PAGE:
Conrad v. Tomlinson

Annotate this Case

279 N.E.2d 546 (1972)

Martin L. CONRAD and Opal G. Conrad, Appellants, v. Howard TOMLINSON, d/n/f Harriet C. Craft, Appellees.

No. 272S25.

Supreme Court of Indiana.

March 7, 1972.

*547 Arch N. Bobbitt, and C. Wendell Martin, Indianapolis, for appellants.

*548 Edward J. Erpelding, Joe L. Tipton, Frank E. Spencer, Indianapolis, for appellees.

HUNTER, Justice.

Petitioner, Howard Junior Tomlinson is before this Court on an Application for Transfer seeking review of the Appellate Court's decision in Conrad v. Tomlinson (1971), Ind. App., 270 N.E.2d 879. Tomlinson, plaintiff-appellee, received a favorable judgment in the trial court in the amount of $100,000.00 for injuries received by him in a truck accident on defendants' farm. The Appellate Court held that the trial court erred in refusing to declare a mistrial for alleged misconduct of the Bailiff in entering the jury room while the jury was deliberating. The Appellate Court also found error in the giving of an instruction which authorized the jury to find that the defendants, Martin and Opal Conrad, had violated the Compulsory Education Act of 1921. The trial court's judgment was reversed, and a new trial ordered. For reasons hereinafter stated, the Petition to Transfer is granted.

The evidence most favorable to the plaintiff-appellee, Tomlinson, reveals that on or about August 6, 1963, he was employed by the Conrads to perform certain tasks on their farm. At the time, Tomlinson was thirteen years of age, and he resided with his family in a tenant house on the farm. On the day of the accident he flagged down a farm dump truck loaded with corn cobs which was passing his house at noontime. Tomlinson had been instructed by the farm foreman to stop the truck and tell the driver, who was also a farm employee, that he should dump the cobs before he returned home for lunch. After being so informed, the driver of the dump truck backed the truck up the road to the entrance to the field where the cobs were to be dumped. Tomlinson and his younger brother, Billy, rode on the truck until it reached the closed gate to the field. Tomlinson got off the truck, opened the gate, and closed it after the truck had passed through. He then ran after the truck, which had failed to stop, and attempted to jump onto the right running board. Tomlinson was successful in reaching the truck, but he was unable to hold on to the side. He fell and was run over by the rear wheels of the truck, receiving severe injuries.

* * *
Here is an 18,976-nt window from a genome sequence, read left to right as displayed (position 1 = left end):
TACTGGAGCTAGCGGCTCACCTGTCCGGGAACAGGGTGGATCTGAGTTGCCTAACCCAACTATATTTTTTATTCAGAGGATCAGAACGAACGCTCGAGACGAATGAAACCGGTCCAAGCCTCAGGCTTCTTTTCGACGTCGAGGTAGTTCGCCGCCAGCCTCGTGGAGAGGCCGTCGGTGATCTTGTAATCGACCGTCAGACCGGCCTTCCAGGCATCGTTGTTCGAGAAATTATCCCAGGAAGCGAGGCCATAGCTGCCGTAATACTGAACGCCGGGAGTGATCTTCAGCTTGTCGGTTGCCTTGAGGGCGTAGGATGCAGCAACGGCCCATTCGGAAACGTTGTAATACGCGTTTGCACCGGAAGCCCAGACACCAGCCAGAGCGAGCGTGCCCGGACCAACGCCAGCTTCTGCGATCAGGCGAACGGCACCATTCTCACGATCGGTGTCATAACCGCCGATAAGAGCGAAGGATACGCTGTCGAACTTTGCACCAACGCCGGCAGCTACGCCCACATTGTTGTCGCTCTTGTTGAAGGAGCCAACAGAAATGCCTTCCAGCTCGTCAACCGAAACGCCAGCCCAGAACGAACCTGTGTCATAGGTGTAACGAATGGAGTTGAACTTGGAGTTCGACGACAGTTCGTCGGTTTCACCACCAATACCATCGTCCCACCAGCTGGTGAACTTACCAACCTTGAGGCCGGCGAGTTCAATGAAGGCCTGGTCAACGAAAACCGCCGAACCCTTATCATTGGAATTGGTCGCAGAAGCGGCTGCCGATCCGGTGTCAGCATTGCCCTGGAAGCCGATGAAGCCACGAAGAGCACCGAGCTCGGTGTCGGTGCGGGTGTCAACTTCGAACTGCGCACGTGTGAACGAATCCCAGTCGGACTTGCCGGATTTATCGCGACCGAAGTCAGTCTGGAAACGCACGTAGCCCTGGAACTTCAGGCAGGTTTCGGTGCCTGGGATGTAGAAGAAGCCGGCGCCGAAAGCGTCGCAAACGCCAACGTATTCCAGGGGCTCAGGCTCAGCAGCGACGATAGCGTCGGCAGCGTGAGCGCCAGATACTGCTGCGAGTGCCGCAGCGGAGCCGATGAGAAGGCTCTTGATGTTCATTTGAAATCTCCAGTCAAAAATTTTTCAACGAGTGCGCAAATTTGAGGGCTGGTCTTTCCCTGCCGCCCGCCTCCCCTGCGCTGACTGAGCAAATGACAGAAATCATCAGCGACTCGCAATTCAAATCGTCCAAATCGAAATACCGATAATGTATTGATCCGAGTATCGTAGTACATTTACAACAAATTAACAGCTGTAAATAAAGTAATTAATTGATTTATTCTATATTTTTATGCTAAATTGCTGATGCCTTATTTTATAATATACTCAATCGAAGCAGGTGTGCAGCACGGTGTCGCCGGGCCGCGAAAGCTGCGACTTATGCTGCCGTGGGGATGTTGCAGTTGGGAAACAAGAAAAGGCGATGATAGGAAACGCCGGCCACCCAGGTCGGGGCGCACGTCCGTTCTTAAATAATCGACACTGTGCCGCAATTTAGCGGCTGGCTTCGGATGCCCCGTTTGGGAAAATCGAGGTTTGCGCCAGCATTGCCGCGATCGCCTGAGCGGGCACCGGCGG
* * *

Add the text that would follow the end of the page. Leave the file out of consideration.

Paragraph I of the amended complaint alleges that the defendants invited the plaintiff to ride on the running board of the truck and that he was injured as a result of several specific acts of negligence. Paragraph II alleges that Mr. and Mrs. Conrad were subject to the Employers Liability Act; that the plaintiff was their employee; and that the Conrads were negligent, both vicariously and directly, in that: (a) the driver-employee drove the truck away from the gate without using reasonable care due to his failure to ascertain whether plaintiff had successfully boarded the truck; (b) the driver-employee drove the truck when it was so loaded as to obstruct the view of the driver of the truck to the side of the vehicle; (c) they failed to maintain the truck in a safe condition, and instead allowed it to be driven when it was not safely equipped; (d) they failed to have the truck licensed under the laws of the State of Indiana; (e) they employed an incompetent driver in that he was not licensed to drive in the State of Indiana, and he could not read; (f) they employed the plaintiff who was only thirteen years of age and incapable of comprehending dangers; (g) they failed to provide plaintiff with a safe place to work; (h) they failed to equip the motor with a good muffler; (i) through the farm foreman they order plaintiff to ride upon the truck when they knew it was constructed so that a person riding on the running board could fall off and be run over by the rear wheels; and that such negligence was the proximate cause of plaintiff's injuries. The driver-employee was also joined as a defendant, but the jury found that the employee was not negligent.